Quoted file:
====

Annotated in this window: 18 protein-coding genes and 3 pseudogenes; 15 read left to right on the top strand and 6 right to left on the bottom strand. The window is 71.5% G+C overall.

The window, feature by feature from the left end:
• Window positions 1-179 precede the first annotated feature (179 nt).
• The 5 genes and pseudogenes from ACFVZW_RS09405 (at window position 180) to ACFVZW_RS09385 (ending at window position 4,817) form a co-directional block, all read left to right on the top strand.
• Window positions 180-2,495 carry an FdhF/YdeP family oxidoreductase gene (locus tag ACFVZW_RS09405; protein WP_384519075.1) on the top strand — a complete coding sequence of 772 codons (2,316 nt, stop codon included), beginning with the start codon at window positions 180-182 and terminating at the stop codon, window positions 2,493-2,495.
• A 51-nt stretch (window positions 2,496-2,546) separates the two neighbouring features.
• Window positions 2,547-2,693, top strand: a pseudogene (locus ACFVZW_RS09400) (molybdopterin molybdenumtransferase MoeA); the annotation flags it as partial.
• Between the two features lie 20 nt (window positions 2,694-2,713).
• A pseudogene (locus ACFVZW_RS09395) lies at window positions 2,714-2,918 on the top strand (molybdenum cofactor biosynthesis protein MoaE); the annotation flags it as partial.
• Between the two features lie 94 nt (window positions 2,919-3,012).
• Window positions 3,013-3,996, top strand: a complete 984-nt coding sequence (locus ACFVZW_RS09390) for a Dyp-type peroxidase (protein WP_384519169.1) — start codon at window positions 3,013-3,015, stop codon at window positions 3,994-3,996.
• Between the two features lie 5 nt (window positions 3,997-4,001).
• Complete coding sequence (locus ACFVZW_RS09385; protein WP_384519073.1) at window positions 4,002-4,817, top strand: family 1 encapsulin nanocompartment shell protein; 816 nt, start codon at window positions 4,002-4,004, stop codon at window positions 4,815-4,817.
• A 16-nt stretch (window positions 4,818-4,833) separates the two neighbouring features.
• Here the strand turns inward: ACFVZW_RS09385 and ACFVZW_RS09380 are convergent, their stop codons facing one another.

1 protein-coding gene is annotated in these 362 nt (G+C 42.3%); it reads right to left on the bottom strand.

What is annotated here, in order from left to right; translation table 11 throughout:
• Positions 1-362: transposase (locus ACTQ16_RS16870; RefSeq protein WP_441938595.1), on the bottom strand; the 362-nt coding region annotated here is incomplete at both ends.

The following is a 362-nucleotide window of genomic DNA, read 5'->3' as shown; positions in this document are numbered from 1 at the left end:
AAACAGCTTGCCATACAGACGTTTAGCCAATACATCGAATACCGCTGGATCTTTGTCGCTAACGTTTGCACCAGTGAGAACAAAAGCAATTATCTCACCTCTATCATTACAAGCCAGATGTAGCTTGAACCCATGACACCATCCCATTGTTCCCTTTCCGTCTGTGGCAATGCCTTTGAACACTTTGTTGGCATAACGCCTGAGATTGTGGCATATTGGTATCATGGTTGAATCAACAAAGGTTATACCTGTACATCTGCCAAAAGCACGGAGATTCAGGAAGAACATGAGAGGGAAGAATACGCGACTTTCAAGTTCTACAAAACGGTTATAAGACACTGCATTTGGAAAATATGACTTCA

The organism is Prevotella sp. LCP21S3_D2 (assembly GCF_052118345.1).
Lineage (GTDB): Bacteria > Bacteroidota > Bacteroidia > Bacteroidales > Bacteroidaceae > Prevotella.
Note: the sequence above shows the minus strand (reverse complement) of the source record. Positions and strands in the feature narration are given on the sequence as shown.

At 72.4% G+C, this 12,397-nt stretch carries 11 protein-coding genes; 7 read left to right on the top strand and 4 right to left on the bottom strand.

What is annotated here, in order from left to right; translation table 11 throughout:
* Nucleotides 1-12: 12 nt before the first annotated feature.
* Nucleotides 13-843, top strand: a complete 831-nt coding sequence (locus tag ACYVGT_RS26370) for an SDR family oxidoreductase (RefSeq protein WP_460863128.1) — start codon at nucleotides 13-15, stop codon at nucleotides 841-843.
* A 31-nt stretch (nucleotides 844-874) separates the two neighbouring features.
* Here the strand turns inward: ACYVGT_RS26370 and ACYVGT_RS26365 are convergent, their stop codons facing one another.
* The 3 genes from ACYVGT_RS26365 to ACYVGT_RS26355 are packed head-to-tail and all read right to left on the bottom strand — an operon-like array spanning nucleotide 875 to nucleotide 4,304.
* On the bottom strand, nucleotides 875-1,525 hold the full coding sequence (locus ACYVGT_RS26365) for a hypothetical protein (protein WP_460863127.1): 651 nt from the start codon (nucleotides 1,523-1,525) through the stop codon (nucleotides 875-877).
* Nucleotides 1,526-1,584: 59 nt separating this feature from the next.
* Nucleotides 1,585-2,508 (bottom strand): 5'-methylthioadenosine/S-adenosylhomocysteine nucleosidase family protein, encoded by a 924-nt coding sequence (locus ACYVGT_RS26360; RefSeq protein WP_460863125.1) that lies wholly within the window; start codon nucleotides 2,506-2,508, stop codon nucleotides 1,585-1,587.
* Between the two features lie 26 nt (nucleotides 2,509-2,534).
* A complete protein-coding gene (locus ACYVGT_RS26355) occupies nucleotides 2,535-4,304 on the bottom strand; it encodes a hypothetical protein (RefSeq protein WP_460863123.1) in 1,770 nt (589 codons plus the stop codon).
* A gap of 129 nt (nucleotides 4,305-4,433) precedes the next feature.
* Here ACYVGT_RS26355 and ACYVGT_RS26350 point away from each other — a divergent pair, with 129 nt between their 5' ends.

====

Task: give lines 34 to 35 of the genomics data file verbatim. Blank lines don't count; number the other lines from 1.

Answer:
* Between the two features lie 26 nt (nucleotides 2,509-2,534).
* A complete protein-coding gene (locus ACYVGT_RS26355) occupies nucleotides 2,535-4,304 on the bottom strand; it encodes a hypothetical protein (RefSeq protein WP_460863123.1) in 1,770 nt (589 codons plus the stop codon).